New Year’s Eve Celebrations for Families

Here are 10 great ways to celebrate the last night of the year with your family:

1. Re-live special events and fun times (and have some good laughs!) by watching your home movies and viewing photos from the past year while waiting for the new year to arrive. Don’t forget the chips and dips or popcorn and ice cream.

2. Plan a “First Night” celebration (i.e., family talent show night) in the tradition of the musicians, actors, mimes, mummers, jesters, and puppeteers of old.

3. Snuggle up and read some classic stories aloud by candlelight (or flashlight).

4. Hold a family meeting. Talk about the best things you did together during the past year, and make plans for the coming year. Go over your resolutions and offer ideas for helping each other to achieve them. Brainstorm some ideas for your Homeschool Mission Statement or a Family Motto.

5. Have a family fun night and play some of those board games and card games that you usually don’t have time for.

6. Make it a movie night. Rent some movies or watch the DVDs that you got for Christmas.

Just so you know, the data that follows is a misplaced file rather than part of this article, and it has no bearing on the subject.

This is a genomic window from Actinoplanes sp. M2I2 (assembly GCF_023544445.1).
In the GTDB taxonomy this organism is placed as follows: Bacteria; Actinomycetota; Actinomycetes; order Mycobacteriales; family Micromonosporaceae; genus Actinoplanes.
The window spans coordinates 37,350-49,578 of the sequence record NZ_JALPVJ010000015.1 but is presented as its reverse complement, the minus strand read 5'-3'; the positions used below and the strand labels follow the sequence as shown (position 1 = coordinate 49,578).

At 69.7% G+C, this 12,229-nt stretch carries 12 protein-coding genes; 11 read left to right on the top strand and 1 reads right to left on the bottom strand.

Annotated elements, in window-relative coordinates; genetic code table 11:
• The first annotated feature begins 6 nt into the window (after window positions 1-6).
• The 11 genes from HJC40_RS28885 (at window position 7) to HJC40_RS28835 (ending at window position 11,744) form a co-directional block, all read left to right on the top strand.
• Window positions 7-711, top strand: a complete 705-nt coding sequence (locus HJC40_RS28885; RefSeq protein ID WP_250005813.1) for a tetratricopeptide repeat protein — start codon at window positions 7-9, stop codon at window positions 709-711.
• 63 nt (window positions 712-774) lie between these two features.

7. Have a “Take-out Feast.” Pick up some pizza, egg rolls, tacos, fries, onion rings, etc. – a little from each of your favorite restaurants.

8. Attend a “Watchnight Service,” a late-night Christian church service held on New Year’s Eve with singing, scripture reading, praying, and resolving. Rev. John Wesley, the founder of the Methodist Church, originated watchnight services in 1740, sometimes calling them Covenant Renewal Services.

9. If your neighbors are still up at midnight, open up the window or step outside and holler “Happy New Year” to them.

10. Set off some fireworks if it’s legal in your city, or get some silly noisemakers to use at the stroke of midnight.

For all of the above… don’t forget the chips and dip, popcorn and ice cream, and drink a toast to the New Year with Martinelli’s Sparkling Cider – or milk and cookies.

Finally, no New Year’s Eve celebration would be complete without “Auld Lang Syne,” traditionally sung at the stroke of midnight in English-speaking countries. “Auld Lang Syne” literally means “old long ago,” or simply, “the good old days.” The song was based on a poem written by Robert Burns in 1788, and set to the music of an old Scottish folk tune.

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